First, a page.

More generally, what Louv calls ‘nature-deficiency disorder’ is a serious issue. So many kids are being raised as urban environmentalists (etc.) who care in an abstract, sometimes even programmed, sense. But an abstract road to empathy can only take you so far. I’m not saying that we need to hunt or fish to appreciate animals. I think that even catch-and-release fishing teaches some very harmful lessons about human-animal relations. But it’s definitely a dilemma.

(And because everyone‘s been posting about Chipotle‘s new Willie Nelson video, I may as well do the same: yes, Chipotle’s taking advantage of its humane meat marketing blitz, which may be less than meets the eye – but it’s a start, for sure. In any case, it’s a neat video and a pretty song)

Thinking about the “Thinking About Animals” conference

My wife and I took a road trip to Ontario last weekend (a 16-hour round trip!) so I could check out the Thinking About Animals conference, put on by Brock University’s sociology department and the Institute for Critical Animal Studies. I felt a bit like a welfarist fish in an abolitionist pond, but it was great to see academic-level discussions on animal ethics and to meet lots of interesting people. Here are some of my impressions.

I had forgotten how different my last five years of graduate education and teaching are from the world of critical theory. Dan Drezner quipped jokingly that lightning should have struck me down for mentioning Foucault in a class I took on International Law and International Relations with him and Joel Trachtman, and my current gig teaching undergrads at UMass Lowell tends not to spend much time on the intricacies of Knowledge-Power, interlocking oppressions, essentialism, and the other. If anything, many of my students at UML tend towards libertarianism, and even objectivism.

I also realized that I had never taken any sociology courses, either as an undergrad or at my two Master’s programs. In hindsight, this is probably too bad, because I think a lot of what I want to do as a PhD student would fit nicely in a sociology department, but I’ll admit that I have trouble getting beyond the power/hierarchy/oppression language that so dominates the field. Haidt’s recent study on political bias in academia also makes a good deal more sense to me now, as do the dangers of groupthink he was pointing out.

That said, there was lots of engaging material to mull over. Here are some snippets from some of the talks I attended.

  • Jodey Castricano, “The Fifth Discontinuity: Animal Rights, Posthumanism & When ‘Thinking About Animals is Unthinkable”
    • On Derrida’s concern re. ‘extending rights to animals’: “rights discourse has a way of configuring hierarchies… [and] repeat[ing] the exclusionary logic of the cartesian subject” through “epistemological structures that reify the logic of domination”
  • Craig McFarlane, “Critical Animal Studies”
    • Espousing an “anti-speciesist, anti-anthropocentric, anti-humanist” ethic by critiquing Regan & Singer as “still focusing on the ethical priority of humans”.
  • Eric Jonas, “When Species Part”
    • Focused on Derrida’s concept of hospitality to the other (to paraphrase: letting the other be the other in its particularity and singularity, and not subsuming it onto categories)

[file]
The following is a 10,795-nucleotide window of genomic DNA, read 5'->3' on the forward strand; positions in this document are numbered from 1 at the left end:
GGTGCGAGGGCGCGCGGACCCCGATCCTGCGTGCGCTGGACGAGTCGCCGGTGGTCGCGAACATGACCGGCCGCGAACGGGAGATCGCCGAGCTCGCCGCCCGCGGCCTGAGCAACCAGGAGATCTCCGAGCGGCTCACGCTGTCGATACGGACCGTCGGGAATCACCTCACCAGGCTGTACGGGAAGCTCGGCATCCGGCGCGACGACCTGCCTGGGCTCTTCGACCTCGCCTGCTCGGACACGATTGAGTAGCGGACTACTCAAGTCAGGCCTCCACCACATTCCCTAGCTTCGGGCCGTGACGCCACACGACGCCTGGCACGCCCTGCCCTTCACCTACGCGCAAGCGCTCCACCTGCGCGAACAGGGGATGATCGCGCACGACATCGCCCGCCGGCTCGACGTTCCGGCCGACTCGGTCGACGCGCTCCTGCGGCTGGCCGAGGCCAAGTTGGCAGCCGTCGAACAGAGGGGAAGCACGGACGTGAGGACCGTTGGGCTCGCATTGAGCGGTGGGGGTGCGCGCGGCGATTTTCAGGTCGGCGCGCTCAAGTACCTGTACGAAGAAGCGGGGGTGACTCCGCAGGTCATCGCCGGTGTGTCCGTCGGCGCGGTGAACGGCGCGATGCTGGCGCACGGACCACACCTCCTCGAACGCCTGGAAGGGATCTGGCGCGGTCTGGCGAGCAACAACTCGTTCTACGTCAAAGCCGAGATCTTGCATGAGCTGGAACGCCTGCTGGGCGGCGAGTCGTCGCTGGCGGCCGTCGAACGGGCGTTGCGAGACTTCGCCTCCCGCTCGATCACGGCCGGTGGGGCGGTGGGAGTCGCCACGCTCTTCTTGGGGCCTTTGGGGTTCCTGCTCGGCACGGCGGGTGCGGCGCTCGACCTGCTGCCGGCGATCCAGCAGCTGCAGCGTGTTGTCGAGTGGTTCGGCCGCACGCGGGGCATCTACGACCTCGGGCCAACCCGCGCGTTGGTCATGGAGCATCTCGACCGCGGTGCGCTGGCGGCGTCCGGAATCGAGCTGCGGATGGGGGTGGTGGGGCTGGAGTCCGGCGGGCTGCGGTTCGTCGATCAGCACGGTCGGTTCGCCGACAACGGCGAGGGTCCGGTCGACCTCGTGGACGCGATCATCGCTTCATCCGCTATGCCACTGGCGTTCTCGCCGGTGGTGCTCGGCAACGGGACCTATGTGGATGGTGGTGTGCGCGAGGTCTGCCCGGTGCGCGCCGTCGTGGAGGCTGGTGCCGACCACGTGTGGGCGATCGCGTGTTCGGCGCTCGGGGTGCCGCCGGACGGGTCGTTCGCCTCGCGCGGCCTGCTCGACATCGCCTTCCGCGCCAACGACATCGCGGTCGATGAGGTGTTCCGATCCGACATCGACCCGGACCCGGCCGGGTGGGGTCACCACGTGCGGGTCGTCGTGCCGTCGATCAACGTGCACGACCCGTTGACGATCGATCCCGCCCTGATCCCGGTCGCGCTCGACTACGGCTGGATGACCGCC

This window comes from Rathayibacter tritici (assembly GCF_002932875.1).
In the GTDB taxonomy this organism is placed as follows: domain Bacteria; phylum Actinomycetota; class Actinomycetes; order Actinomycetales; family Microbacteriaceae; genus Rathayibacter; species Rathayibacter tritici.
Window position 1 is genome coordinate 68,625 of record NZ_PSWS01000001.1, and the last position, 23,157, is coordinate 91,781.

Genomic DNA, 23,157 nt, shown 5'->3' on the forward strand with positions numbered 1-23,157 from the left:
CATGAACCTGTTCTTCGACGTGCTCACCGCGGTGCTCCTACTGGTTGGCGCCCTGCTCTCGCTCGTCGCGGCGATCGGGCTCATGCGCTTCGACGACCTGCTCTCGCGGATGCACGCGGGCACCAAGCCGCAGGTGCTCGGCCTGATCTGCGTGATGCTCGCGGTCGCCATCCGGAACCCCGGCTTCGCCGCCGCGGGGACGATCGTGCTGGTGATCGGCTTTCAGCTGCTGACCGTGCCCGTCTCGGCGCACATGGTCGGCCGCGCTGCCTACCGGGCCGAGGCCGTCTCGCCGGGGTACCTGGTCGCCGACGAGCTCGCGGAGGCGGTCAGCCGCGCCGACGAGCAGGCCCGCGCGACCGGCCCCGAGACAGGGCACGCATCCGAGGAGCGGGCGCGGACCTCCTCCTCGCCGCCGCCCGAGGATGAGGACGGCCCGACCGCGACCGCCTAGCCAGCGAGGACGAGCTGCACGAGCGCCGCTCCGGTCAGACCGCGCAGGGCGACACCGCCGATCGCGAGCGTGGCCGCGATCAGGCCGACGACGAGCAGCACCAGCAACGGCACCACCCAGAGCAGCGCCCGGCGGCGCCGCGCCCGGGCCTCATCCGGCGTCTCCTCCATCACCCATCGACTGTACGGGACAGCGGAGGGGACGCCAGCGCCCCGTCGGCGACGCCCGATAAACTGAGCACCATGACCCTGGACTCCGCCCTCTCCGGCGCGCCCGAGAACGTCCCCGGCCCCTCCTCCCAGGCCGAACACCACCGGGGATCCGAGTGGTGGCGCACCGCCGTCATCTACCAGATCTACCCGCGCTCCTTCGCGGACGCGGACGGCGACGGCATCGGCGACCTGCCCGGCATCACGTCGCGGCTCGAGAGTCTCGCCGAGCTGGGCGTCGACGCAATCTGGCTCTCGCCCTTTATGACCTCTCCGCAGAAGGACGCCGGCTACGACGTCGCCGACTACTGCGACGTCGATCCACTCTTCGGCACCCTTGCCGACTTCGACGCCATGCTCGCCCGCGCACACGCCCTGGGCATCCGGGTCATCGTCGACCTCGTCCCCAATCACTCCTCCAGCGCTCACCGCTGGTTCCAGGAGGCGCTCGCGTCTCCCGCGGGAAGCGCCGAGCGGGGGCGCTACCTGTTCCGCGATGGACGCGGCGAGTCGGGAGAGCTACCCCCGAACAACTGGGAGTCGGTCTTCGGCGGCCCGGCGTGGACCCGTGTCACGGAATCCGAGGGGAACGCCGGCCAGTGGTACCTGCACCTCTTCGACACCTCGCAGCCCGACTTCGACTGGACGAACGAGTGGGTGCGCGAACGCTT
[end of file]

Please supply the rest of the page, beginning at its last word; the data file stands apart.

• “The alterity of the other is the indefinite nature of its identity”, so “each experience of hospitality must create a new language”
  • Valery Giroux, “Toward Animal Equality: The Impossibility of Morally Justifying the Exploitation of Nonhuman Animals”
    • Using Aristotle’s principle of equality (treat like things alike, and different things differently), a conception of rights as “thick barriers of protection”, and a blend of Isaiah berlin on Positive Liberty and Alasdair Cochrane on negative liberty.
    • “This charity [of companion animal guardianship] is not justice…It is the power that allows us to treat well…there can be no real justice as long as there are real inequalities between sentient nonhuman animals.”
  • Kristen A. Hardy, “Cows, Pigs, and Whales: Rhetoric of Fatphobia & Logics of Human Exceptionalism”
    • Critiquing the use of the word “dehumanizing in critical fat studies by looking at axes of inclusion and exclusion (social, cultural, religio-ethical, philosophical, political), and by questioning “blanket declarations that food choices are out of bounds”.
    • Methods: photos of “silenced, headless fatties”, person-absent rhetoric (‘the overweight’ and ‘the obese’), and fatness as excessively bound to physicality and animalistic desires.
  • Andrew Murray, “In Vitro Meat: A New Development in the Ongoing Industrialization of Animal Bodies.”
    • On the role of substitutionism and ethical biocapital in New Harvest’s ongoing in vitro meat project, which is a “technical rather than anthropological fix” to the problem of farm animal use.
    • On the role of “the Michael Pollan obstacle” (i.e., that this is food science, not real food) and overcoming “socionatural obstacles”.

In the comments to Murray’s talk, a few people mentioned their concern that in vitro meat would “further estrange and disconnect people from their foodways”, and I mentioned that this has the potential to be the ultimate disruptive technology to the Tysons and Smithfields of the world. This last talk brought together a lot of key animals, food and society issues for me. As with vertical farming, these industrializations of food production (continuous rather than batched) raise concerns of further alienation from our means of production as we live in ever-more urban settings, but in vitro meat’s potential benefits from reduced environmental externalities to bypassing CAFO suffering to addressing world protein demand with functional foods (i.e., loaded with Omega-3s, or whatever’s nutritionally ‘hot’) are enormous.